'No choice but to lock down, reopen, lock down, reopen': premier

Quebec is moving the curfew in Montreal and Laval back to 8 p.m. and extending emergency measures in regions around Quebec City, the premier announced on Thursday.

The Montreal Gazette 4 minute read April 9, 2021

By: Jesse Feith

Premier François Legault says he understands Quebecers may be frustrated by how often pandemic restrictions are changing in the province, but feels the government is adjusting as needed.

During a news conference Thursday, Legault announced the province is moving the curfew in Montreal and Laval back to 8 p.m. and extending emergency measures recently added in other regions.

The changes to the measures are necessary, Legault said, as COVID-19 cases continue to rise across the province due to the more transmissible coronavirus variants.

“We’ve had no choice but to lock down, reopen, lock down, reopen,” Legault said, noting he can feel people becoming fed up. “The idea is to try to find a balance. When we lock down, it’s to protect people’s physical health; when we reopen, it’s to help their mental health.”

Although he’s been making all pandemic-related decisions based on recommendations from the province’s public health department, Legault said he takes full responsibility.

“If someone isn’t happy in Quebec, there is one person to blame, and that’s me,” he said. “Some people think there are too many restrictions, others say they aren’t enough. I would like to please everyone, but that’s not possible.”

The 8 p.m. curfew will be in effect in Montreal and Laval as of Sunday and will remain “until further notice.” It had been moved to 9:30 p.m. in Montreal three weeks ago.

Last week, the provincial government imposed “special emergency measures” on Quebec City, Lévis and Gatineau until April 12. Parts of the Beauce region have also had those measures imposed.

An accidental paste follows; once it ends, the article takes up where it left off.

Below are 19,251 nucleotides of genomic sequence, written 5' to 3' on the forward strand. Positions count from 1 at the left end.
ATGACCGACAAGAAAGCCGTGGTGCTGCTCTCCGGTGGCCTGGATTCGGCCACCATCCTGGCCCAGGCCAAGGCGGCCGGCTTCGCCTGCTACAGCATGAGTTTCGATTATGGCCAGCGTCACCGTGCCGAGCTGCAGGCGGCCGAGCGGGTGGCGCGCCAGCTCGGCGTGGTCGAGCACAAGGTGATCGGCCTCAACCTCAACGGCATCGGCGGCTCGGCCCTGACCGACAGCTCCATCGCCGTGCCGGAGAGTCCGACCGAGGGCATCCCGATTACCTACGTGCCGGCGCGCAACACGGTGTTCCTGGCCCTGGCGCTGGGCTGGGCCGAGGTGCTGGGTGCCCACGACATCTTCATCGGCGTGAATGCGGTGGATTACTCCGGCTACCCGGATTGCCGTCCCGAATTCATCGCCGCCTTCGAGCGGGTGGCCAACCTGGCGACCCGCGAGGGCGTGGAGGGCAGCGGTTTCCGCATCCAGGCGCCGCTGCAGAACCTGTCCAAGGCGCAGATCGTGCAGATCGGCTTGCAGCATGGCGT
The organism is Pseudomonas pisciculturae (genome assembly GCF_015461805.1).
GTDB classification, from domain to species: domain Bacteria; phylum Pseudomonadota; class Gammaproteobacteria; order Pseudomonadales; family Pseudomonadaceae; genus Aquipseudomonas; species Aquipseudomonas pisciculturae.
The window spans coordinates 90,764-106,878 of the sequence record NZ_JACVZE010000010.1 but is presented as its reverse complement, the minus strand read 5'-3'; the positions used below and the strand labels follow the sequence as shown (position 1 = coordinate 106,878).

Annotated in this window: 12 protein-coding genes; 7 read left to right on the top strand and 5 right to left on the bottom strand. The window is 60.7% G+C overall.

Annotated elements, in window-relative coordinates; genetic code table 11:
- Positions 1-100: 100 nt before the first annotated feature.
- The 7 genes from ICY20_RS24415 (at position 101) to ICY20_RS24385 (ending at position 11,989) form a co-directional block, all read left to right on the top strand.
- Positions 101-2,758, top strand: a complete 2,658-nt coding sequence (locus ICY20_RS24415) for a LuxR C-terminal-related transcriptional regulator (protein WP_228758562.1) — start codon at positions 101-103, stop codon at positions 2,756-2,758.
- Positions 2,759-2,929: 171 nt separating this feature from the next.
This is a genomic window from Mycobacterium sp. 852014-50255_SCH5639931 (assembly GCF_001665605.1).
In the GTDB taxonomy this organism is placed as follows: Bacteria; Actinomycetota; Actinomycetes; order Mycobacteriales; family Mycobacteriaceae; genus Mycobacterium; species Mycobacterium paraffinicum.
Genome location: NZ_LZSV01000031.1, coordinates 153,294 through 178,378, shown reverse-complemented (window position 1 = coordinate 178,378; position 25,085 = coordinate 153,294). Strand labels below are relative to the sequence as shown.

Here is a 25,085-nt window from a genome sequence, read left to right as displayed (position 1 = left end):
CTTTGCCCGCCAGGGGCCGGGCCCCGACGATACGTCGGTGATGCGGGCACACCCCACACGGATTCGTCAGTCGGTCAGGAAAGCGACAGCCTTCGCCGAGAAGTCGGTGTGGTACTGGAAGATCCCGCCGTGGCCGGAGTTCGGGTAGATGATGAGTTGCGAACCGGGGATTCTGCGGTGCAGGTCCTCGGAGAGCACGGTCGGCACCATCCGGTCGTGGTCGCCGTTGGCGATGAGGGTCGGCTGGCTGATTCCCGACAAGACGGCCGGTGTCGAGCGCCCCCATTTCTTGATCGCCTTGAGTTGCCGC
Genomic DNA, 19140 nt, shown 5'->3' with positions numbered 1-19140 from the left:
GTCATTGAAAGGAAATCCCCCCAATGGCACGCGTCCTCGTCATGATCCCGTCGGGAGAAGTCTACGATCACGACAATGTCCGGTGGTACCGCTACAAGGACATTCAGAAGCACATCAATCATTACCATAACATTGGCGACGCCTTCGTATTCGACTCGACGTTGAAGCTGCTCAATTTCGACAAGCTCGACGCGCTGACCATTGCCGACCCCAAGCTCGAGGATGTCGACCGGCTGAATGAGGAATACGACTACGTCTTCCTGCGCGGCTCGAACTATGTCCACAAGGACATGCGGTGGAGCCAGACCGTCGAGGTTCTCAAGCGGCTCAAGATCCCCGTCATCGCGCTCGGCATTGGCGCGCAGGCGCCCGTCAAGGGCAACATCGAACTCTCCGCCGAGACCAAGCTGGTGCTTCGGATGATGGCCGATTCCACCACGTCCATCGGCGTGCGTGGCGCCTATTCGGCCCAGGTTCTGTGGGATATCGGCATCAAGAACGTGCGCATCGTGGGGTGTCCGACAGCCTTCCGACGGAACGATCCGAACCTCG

The measures included moving the curfew back to 8 p.m.; closing elementary and high schools, with students moving to remote learning; and closing non-essential businesses. They will now be in effect until at least April 18.

“The next few weeks will be crucial,” Legault said. “We’re not sheltered from an explosion in new cases. We need to be aware there’s a danger and we’re dealing with a more transmissible and vicious variant than ever.”

The premier described the new curfew in Montreal and Laval as a preventive measure since cases are expected to soon increase in both cities, in part due to how densely populated they are.

But Legault said he’s not considering closing schools in either city at the moment. Asked why not, he mentioned it could happen soon but reiterated that he sees doing so as a last resort.

“You can’t shovel the snow before it falls,” he said. “When we look at Montreal, we don’t see a big increase. It’s stable. Before closing schools, it needs to be severe.

“If we can save our schools for even one or two weeks, it’s so important for our children.”

The hardest-hit areas in the province reported their largest increases in new cases Thursday since the beginning of the third wave.

The Quebec City region, known as Capitale-Nationale, reported 436 new infections (of which 429 dated from Wednesday). Chaudière-Appalaches, a region south of Quebec City that includes Lévis, reported 179 cases.

Quebec public health director Dr. Horacio Arruda said the virus is spreading in the areas mainly because of the variants and certain super-spreader events, including a recent outbreak at a gym now linked to more than 400 cases.

“There was a lot of people coming from different places and then infecting other people in their community at work or at schools,” Arruda said. “It’s led to a big explosion in cases.”

The province is also keeping a close eye on the Laurentians, Lanaudière and Montérégie regions, and has put the Eastern Townships under “high surveillance” given a recent rise in cases.

As for the vaccination campaign in Quebec, both Legault and Quebec Health Minister Christian Dubé said they were pleased to see how many people lined up for the AstraZeneca vaccine on Thursday.

The province also announced more details on its plan to have businesses open vaccination sites. Quebec aims to vaccinate at least 500,000 people through the effort between May and August.

The companies will help vaccinate their own employees and their families, as well as workers and family members of people who work in nearby businesses.

Among the participating companies announced Thursday were National Bank, Bell, Couche-Tard, Groupe CH, Aéroports de Montréal and the Société des alcools du Québec (SAQ).

Quebec reported nine deaths and 1,609 new COVID-19 cases on Thursday, the biggest one-day increase since Jan. 23. Hospitalizations continued to rise and are now at their highest point in a month.


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